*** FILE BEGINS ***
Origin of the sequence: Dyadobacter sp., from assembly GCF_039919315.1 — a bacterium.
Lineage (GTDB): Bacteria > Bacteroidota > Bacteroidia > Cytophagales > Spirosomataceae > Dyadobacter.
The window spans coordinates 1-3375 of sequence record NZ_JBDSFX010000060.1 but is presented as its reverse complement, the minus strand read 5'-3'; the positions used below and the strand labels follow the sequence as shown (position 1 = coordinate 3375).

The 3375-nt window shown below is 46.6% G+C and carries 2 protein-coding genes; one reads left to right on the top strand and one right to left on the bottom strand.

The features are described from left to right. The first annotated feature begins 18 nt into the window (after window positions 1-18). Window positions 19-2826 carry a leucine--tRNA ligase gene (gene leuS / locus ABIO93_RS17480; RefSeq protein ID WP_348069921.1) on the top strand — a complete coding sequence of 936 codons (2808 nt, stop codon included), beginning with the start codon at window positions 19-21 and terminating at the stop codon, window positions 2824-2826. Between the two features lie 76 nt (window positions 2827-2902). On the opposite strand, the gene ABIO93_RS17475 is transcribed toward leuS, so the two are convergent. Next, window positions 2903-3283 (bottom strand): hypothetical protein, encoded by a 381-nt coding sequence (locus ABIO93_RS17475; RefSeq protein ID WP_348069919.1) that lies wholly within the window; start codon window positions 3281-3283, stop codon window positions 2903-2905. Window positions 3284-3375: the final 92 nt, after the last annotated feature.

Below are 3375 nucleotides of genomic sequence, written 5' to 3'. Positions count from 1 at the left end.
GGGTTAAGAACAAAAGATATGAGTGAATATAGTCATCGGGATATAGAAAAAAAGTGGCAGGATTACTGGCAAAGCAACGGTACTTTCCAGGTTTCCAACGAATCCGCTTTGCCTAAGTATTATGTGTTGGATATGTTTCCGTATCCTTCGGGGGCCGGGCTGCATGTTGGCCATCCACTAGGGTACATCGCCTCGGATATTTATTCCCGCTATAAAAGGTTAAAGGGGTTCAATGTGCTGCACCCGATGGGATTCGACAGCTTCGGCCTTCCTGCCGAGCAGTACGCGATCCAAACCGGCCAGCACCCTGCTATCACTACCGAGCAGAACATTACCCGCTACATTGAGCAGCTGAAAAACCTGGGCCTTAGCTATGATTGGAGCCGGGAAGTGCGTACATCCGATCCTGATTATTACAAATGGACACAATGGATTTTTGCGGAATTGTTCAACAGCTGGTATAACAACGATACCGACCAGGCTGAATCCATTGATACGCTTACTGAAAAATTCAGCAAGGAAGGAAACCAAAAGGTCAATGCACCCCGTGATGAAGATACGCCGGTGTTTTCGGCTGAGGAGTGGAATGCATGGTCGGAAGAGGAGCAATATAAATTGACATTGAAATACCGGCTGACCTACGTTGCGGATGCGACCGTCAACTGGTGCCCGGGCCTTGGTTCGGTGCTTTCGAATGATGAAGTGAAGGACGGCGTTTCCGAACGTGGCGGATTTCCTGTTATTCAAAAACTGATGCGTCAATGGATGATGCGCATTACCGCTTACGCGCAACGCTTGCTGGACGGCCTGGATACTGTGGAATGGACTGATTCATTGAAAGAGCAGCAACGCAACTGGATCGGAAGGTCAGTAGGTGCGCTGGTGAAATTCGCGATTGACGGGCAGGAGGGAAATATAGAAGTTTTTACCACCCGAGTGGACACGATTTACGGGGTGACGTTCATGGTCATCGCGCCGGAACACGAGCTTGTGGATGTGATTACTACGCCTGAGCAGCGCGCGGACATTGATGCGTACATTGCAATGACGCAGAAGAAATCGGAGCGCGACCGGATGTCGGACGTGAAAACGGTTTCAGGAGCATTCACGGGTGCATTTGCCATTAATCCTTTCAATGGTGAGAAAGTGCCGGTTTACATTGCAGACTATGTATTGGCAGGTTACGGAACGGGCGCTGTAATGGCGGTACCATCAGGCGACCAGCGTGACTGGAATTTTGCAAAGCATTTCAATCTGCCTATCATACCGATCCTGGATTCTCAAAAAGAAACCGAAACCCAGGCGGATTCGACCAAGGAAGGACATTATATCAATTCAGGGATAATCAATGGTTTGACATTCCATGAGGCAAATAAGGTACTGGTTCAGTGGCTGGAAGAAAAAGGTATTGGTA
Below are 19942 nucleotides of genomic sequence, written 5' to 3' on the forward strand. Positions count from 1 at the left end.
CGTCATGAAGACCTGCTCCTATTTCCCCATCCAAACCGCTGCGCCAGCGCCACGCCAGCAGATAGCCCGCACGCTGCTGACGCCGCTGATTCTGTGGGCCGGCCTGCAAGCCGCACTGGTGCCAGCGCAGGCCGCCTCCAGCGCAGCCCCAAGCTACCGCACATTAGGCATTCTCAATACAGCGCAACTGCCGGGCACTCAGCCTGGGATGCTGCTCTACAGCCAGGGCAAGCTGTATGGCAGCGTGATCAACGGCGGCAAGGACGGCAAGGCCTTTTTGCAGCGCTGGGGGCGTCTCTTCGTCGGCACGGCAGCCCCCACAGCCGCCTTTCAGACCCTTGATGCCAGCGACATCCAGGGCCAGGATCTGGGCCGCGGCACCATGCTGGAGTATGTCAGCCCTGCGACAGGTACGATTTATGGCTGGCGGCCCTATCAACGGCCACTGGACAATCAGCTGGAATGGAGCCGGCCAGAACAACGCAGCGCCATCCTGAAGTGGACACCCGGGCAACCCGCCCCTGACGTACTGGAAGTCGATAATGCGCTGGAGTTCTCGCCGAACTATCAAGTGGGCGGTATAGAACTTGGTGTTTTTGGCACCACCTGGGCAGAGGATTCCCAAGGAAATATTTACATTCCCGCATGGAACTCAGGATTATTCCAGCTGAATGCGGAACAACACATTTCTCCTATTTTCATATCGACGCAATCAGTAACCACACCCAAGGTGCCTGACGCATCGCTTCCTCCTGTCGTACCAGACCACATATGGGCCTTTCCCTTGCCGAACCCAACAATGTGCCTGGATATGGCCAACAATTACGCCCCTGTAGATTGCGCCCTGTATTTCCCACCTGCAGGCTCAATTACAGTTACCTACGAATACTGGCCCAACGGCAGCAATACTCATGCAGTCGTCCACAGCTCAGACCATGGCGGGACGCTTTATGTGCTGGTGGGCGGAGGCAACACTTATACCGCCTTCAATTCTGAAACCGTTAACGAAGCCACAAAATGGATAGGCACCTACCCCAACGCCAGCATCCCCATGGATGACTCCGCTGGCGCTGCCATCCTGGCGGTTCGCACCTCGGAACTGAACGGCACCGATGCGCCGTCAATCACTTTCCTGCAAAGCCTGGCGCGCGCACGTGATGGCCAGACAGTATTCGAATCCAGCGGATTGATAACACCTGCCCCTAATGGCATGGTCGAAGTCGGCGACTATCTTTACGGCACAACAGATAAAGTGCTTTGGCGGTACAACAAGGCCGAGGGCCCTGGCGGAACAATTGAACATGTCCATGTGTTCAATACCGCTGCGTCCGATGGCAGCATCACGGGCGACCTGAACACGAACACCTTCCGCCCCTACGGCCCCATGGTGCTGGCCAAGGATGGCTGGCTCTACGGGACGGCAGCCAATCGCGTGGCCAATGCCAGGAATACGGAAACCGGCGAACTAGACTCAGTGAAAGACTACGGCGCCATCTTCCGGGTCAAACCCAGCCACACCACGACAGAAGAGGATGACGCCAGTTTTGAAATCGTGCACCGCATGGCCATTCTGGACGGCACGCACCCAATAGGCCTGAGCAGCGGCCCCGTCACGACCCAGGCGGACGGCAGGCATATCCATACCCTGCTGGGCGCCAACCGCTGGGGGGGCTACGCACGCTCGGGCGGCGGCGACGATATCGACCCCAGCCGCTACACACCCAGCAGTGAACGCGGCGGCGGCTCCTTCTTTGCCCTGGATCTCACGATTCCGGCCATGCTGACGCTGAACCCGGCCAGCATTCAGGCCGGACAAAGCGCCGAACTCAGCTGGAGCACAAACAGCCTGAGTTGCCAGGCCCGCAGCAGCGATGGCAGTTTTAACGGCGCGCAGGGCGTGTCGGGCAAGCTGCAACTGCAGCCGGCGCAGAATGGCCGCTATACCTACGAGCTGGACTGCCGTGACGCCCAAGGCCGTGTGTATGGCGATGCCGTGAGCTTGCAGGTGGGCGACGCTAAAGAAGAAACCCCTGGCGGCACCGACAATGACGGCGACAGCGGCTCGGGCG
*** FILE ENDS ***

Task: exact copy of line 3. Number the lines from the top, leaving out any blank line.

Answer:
The window spans coordinates 1-3375 of sequence record NZ_JBDSFX010000060.1 but is presented as its reverse complement, the minus strand read 5'-3'; the positions used below and the strand labels follow the sequence as shown (position 1 = coordinate 3375).